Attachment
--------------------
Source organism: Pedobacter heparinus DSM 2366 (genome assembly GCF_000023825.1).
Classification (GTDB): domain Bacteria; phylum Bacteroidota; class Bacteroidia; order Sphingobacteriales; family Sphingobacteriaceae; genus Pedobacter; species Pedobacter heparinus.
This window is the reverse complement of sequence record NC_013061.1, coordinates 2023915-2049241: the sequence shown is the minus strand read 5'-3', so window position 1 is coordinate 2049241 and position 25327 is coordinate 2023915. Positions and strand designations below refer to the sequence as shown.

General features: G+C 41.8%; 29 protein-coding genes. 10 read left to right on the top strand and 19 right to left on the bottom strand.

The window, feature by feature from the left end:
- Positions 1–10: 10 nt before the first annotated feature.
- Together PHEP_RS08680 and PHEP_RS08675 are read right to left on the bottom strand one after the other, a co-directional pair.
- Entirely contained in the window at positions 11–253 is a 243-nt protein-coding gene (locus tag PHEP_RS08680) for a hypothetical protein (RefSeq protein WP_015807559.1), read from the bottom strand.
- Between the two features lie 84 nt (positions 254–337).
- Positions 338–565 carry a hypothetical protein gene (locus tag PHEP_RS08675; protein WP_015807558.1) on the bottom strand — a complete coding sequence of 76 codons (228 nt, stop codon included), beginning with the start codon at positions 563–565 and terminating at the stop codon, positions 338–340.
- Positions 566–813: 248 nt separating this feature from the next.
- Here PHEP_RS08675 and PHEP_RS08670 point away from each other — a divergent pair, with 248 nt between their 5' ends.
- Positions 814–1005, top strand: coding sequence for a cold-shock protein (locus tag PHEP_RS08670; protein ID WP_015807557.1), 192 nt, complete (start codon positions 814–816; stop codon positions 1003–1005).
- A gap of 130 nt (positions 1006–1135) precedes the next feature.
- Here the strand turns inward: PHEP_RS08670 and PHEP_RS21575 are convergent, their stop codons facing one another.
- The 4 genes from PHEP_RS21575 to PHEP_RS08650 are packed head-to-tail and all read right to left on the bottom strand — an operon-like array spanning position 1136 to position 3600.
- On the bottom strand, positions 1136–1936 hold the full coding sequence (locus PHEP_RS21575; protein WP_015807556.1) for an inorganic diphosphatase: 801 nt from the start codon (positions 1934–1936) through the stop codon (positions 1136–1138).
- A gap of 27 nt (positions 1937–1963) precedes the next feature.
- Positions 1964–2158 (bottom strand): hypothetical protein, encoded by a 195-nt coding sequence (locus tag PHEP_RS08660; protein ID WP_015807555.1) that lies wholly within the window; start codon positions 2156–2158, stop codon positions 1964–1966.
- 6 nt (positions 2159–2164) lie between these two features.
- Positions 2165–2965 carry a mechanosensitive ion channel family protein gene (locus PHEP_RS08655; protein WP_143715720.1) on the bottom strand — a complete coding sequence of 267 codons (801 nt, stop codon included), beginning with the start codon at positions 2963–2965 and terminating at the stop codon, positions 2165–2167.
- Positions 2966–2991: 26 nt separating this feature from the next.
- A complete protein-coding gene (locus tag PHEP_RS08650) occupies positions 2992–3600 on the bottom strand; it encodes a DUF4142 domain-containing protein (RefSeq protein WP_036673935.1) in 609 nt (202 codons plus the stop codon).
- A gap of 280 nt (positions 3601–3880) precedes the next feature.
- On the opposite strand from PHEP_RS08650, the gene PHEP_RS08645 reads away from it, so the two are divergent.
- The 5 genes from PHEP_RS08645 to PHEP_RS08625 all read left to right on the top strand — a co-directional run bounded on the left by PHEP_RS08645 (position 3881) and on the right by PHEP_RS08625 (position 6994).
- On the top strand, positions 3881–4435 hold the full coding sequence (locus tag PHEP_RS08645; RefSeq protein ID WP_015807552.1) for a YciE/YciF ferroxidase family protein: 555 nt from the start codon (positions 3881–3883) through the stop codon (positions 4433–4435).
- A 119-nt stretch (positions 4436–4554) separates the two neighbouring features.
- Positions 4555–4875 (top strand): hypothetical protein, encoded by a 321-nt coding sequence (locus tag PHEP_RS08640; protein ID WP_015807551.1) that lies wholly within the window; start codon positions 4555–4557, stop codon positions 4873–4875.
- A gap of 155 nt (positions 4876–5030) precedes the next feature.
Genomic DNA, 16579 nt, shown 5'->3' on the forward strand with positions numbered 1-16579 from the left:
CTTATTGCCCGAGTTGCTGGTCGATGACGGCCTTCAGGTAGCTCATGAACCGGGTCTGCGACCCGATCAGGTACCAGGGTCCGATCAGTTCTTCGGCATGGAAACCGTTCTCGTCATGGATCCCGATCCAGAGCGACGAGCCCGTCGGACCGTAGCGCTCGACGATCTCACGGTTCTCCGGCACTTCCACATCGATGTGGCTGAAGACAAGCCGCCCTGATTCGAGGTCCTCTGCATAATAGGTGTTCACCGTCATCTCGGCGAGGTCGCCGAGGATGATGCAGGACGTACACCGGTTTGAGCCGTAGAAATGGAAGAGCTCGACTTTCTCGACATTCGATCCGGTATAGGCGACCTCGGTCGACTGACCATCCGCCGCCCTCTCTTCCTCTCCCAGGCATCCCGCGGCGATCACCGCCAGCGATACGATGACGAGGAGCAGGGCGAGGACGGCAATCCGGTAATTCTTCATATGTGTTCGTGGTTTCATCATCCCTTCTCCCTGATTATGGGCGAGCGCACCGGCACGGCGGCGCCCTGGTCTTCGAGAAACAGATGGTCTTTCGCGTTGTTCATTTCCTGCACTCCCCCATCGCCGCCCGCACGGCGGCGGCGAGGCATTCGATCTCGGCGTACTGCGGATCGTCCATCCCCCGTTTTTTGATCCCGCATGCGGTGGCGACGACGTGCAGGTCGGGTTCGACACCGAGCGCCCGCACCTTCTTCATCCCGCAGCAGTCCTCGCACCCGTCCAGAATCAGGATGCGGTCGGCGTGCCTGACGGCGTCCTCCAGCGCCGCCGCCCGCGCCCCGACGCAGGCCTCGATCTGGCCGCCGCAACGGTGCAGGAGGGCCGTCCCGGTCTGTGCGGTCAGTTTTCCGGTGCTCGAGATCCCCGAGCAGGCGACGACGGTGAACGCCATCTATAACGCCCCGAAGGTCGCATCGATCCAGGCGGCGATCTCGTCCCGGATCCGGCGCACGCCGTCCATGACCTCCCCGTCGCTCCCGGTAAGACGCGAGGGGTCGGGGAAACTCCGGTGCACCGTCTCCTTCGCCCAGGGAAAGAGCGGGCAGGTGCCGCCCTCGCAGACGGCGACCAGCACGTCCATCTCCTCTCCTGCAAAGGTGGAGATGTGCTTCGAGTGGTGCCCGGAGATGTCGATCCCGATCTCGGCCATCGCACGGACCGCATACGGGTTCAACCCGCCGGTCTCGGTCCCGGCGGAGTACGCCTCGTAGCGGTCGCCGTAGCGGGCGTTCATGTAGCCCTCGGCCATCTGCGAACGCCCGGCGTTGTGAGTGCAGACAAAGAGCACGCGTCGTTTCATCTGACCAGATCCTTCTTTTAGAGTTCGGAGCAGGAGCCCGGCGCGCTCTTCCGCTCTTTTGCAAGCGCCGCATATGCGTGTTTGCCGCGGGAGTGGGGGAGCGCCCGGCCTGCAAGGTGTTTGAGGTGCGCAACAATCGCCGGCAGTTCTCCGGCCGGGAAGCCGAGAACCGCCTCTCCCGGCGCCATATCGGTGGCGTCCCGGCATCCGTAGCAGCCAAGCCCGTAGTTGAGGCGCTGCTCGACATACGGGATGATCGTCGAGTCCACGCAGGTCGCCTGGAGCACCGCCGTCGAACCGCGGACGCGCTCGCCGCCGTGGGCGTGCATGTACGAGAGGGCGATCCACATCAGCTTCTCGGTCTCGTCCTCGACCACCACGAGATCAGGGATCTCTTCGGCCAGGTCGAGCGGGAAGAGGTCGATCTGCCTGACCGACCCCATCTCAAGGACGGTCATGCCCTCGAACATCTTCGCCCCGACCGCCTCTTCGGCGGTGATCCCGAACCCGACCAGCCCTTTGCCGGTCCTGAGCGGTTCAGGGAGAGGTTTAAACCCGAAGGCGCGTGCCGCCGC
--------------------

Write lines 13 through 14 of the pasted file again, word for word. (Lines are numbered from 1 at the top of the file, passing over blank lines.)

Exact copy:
- Positions 814–1005, top strand: coding sequence for a cold-shock protein (locus tag PHEP_RS08670; protein ID WP_015807557.1), 192 nt, complete (start codon positions 814–816; stop codon positions 1003–1005).
- A gap of 130 nt (positions 1006–1135) precedes the next feature.